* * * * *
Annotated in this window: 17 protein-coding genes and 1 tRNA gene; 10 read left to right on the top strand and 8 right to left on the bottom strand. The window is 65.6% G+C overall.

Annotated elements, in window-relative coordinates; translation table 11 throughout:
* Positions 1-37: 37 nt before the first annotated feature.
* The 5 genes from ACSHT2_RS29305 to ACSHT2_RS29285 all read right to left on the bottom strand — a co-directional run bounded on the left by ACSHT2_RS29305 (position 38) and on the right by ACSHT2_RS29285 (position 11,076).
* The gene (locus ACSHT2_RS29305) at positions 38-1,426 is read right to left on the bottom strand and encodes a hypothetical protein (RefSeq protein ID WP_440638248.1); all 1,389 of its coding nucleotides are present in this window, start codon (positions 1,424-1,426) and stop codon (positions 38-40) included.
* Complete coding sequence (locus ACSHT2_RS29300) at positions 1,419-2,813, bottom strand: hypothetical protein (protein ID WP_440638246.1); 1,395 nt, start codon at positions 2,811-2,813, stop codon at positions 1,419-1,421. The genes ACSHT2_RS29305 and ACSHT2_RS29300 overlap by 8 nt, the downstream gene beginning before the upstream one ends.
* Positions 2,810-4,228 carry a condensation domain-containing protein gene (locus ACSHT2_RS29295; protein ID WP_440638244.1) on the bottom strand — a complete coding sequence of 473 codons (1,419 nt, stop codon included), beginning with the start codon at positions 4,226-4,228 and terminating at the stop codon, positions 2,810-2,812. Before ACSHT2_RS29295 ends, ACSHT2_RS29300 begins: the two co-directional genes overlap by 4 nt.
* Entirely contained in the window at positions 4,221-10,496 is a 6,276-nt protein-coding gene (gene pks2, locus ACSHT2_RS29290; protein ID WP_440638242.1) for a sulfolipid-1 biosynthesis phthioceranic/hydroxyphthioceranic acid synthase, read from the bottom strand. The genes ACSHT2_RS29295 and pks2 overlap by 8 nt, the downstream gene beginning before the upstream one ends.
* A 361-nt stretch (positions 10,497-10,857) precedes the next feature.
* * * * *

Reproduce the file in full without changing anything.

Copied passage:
Annotated in this window: 17 protein-coding genes and 1 tRNA gene; 10 read left to right on the top strand and 8 right to left on the bottom strand. The window is 65.6% G+C overall.

Annotated elements, in window-relative coordinates; translation table 11 throughout:
* Positions 1-37: 37 nt before the first annotated feature.
* The 5 genes from ACSHT2_RS29305 to ACSHT2_RS29285 all read right to left on the bottom strand — a co-directional run bounded on the left by ACSHT2_RS29305 (position 38) and on the right by ACSHT2_RS29285 (position 11,076).
* The gene (locus ACSHT2_RS29305) at positions 38-1,426 is read right to left on the bottom strand and encodes a hypothetical protein (RefSeq protein ID WP_440638248.1); all 1,389 of its coding nucleotides are present in this window, start codon (positions 1,424-1,426) and stop codon (positions 38-40) included.
* Complete coding sequence (locus ACSHT2_RS29300) at positions 1,419-2,813, bottom strand: hypothetical protein (protein ID WP_440638246.1); 1,395 nt, start codon at positions 2,811-2,813, stop codon at positions 1,419-1,421. The genes ACSHT2_RS29305 and ACSHT2_RS29300 overlap by 8 nt, the downstream gene beginning before the upstream one ends.
* Positions 2,810-4,228 carry a condensation domain-containing protein gene (locus ACSHT2_RS29295; protein ID WP_440638244.1) on the bottom strand — a complete coding sequence of 473 codons (1,419 nt, stop codon included), beginning with the start codon at positions 4,226-4,228 and terminating at the stop codon, positions 2,810-2,812. Before ACSHT2_RS29295 ends, ACSHT2_RS29300 begins: the two co-directional genes overlap by 4 nt.
* Entirely contained in the window at positions 4,221-10,496 is a 6,276-nt protein-coding gene (gene pks2, locus ACSHT2_RS29290; protein ID WP_440638242.1) for a sulfolipid-1 biosynthesis phthioceranic/hydroxyphthioceranic acid synthase, read from the bottom strand. The genes ACSHT2_RS29295 and pks2 overlap by 8 nt, the downstream gene beginning before the upstream one ends.
* A 361-nt stretch (positions 10,497-10,857) precedes the next feature.